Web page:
Note: saying a fat and lazy child is fat and lazy may be a statement of fact. However, if a child hasn't been spoken to like that before, then it can be very hurtful. It's an attack. Telling a girl she's a bit overweight, tubby or should be going out/helping at home more would be more reasonable, from a parent's perspective. Discussing it with your partner/the other parent first may be more appropriate. Judging by the response, the wording truly shocked the girl. She wasn't ready for that.
    I'm blunt and have very little empathy. Even I understand that tact is needed with people who are sensitive. Children nowadays are very fragile (arguably too fragile, but that's not the point). When someone's emotional stability is fragile and their power for logic is yet immature, you don't call them fat and lazy.

    [PS: The response is a response to Canio's point, not necessarily to the situation. I am now aware that the girl was not fat or lazy. But, even if she were, my point is that that is emotional abuse.]
    --
    Perfection is entirely individual. Any philosophy or pursuit that encourages individuality has merit in that it frees people. Any that encourages shackles only has merit in that it shows you how wrong and desperate the human mind can get in its pursuit of truth.

    --
    I get blunter and more narcissistic by the day.
    I'd apologize, but...

  8. #158
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    Quote Originally Posted by Kochin View Post
    Note: snipped
    I agree that there are better ways to go about it. I am not saying he was right. My objection was to your automatic jump to abuse. Words can be hurtful. Telling a child 'no' when all they have ever heard is 'yes' can be hurtful. Fragile self-esteems and egos can be bruised in all kinds of ways. Back in my day sports had winners and losers. Just 10 years later when my sister played everyone was a winner and score was not kept. It might hurt someone's feelings to be the 'loser'

    It gets a bit ridiculous, though in the case of eKatherine's ex it does seem as if you are correct and this one incident was the norm not the exception.
    somehow I manage to leave my intelligence and decorum at the door wherever I go. I doubt your journal will be an exception to that - not on the rug

    What the F&#* is a decorum? - Mr. Anthony

  9. #159
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    Quote Originally Posted by TheyCallMeLazarus View Post
    Here we go: First pic ever on here. I want bonus pts!

    Attachment 12191
    I do believe magnolia asked for photos of man thighs, which seem to be missing from this otherwise lovely shot.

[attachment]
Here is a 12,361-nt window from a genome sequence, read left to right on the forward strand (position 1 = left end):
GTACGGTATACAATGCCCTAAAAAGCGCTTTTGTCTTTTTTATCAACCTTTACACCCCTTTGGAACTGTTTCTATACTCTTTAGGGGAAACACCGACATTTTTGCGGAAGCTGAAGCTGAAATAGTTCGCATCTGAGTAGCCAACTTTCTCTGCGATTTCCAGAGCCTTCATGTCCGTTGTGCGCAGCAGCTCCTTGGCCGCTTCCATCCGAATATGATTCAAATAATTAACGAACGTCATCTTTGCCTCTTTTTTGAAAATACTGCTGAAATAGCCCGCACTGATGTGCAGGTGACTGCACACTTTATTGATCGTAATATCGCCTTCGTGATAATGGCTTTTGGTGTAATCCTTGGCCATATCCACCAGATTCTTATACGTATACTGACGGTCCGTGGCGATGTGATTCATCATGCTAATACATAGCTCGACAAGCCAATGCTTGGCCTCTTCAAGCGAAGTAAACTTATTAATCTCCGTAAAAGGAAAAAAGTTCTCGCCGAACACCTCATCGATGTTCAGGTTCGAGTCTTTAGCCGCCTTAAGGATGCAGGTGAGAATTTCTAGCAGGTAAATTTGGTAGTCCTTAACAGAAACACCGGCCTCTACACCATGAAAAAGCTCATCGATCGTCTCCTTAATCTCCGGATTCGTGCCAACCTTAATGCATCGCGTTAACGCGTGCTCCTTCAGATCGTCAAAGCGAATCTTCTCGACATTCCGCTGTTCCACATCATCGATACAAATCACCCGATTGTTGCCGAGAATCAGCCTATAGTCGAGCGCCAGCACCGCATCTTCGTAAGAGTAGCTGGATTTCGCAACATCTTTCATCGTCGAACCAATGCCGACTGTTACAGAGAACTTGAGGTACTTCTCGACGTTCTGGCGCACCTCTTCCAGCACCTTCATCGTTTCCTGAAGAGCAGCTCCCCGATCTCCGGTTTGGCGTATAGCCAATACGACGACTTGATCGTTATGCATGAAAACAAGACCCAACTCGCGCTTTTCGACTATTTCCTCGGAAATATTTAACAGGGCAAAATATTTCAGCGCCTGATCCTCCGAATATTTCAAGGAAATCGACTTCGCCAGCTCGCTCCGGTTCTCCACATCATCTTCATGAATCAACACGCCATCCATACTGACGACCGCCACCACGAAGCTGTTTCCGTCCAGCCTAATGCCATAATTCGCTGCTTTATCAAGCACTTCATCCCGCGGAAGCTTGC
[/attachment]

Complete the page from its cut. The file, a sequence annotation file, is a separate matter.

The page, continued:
10. #160
    Kochin's Avatar
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    Quote Originally Posted by canio6 View Post
    I agree that there are better ways to go about it. I am not saying he was right. My objection was to your automatic jump to abuse. Words can be hurtful. Telling a child 'no' when all they have ever heard is 'yes' can be hurtful. Fragile self-esteems and egos can be bruised in all kinds of ways. Back in my day sports had winners and losers. Just 10 years later when my sister played everyone was a winner and score was not kept. It might hurt someone's feelings to be the 'loser'

    It gets a bit ridiculous, though in the case of eKatherine's ex it does seem as if you are correct and this one incident was the norm not the exception.
    Hence the mention of tact. I do think people are more fragile in every sense today than they used to be. I don't think this is good or should be encouraged. But consistency is ideal. If a child can be shattered by a simple "no", you did something wrong and need to solve it. But, if the child is shattered by every "no", it's still traumatic to go from not being told it ever to being told it all the time. These things need to be adjusted and eased in, not thrown at someone.
    Going from "nothing is too good for precious" straight to "no" is how you get the current generation of kids: entitled, narcissistic, yet fragile and pampered.
    --
    Perfection is entirely individual. Any philosophy or pursuit that encourages individuality has merit in that it frees people. Any that encourages shackles only has merit in that it shows you how wrong and desperate the human mind can get in its pursuit of truth.

    --
    I get blunter and more narcissistic by the day.
    I'd apologize, but...